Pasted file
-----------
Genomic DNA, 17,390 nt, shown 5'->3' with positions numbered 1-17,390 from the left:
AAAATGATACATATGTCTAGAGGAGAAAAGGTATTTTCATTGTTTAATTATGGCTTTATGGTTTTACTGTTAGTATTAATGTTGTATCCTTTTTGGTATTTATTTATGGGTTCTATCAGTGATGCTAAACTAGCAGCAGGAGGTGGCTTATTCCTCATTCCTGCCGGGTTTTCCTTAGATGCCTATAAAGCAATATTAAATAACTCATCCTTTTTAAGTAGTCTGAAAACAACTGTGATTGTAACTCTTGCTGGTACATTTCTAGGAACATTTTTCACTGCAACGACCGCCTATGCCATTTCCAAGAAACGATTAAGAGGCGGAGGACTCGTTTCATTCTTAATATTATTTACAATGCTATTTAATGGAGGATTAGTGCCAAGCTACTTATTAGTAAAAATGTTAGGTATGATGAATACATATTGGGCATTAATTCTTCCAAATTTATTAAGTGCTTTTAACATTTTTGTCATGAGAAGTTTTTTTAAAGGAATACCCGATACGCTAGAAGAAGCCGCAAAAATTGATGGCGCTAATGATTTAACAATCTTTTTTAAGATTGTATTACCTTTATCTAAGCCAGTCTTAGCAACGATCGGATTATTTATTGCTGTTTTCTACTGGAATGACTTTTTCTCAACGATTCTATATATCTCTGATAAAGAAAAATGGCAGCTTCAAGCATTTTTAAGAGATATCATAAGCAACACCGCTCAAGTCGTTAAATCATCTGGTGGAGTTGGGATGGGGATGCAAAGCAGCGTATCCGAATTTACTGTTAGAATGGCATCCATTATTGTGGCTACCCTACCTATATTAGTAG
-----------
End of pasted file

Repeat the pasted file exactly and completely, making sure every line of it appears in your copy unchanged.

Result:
Genomic DNA, 17,390 nt, shown 5'->3' with positions numbered 1-17,390 from the left:
AAAATGATACATATGTCTAGAGGAGAAAAGGTATTTTCATTGTTTAATTATGGCTTTATGGTTTTACTGTTAGTATTAATGTTGTATCCTTTTTGGTATTTATTTATGGGTTCTATCAGTGATGCTAAACTAGCAGCAGGAGGTGGCTTATTCCTCATTCCTGCCGGGTTTTCCTTAGATGCCTATAAAGCAATATTAAATAACTCATCCTTTTTAAGTAGTCTGAAAACAACTGTGATTGTAACTCTTGCTGGTACATTTCTAGGAACATTTTTCACTGCAACGACCGCCTATGCCATTTCCAAGAAACGATTAAGAGGCGGAGGACTCGTTTCATTCTTAATATTATTTACAATGCTATTTAATGGAGGATTAGTGCCAAGCTACTTATTAGTAAAAATGTTAGGTATGATGAATACATATTGGGCATTAATTCTTCCAAATTTATTAAGTGCTTTTAACATTTTTGTCATGAGAAGTTTTTTTAAAGGAATACCCGATACGCTAGAAGAAGCCGCAAAAATTGATGGCGCTAATGATTTAACAATCTTTTTTAAGATTGTATTACCTTTATCTAAGCCAGTCTTAGCAACGATCGGATTATTTATTGCTGTTTTCTACTGGAATGACTTTTTCTCAACGATTCTATATATCTCTGATAAAGAAAAATGGCAGCTTCAAGCATTTTTAAGAGATATCATAAGCAACACCGCTCAAGTCGTTAAATCATCTGGTGGAGTTGGGATGGGGATGCAAAGCAGCGTATCCGAATTTACTGTTAGAATGGCATCCATTATTGTGGCTACCCTACCTATATTAGTAG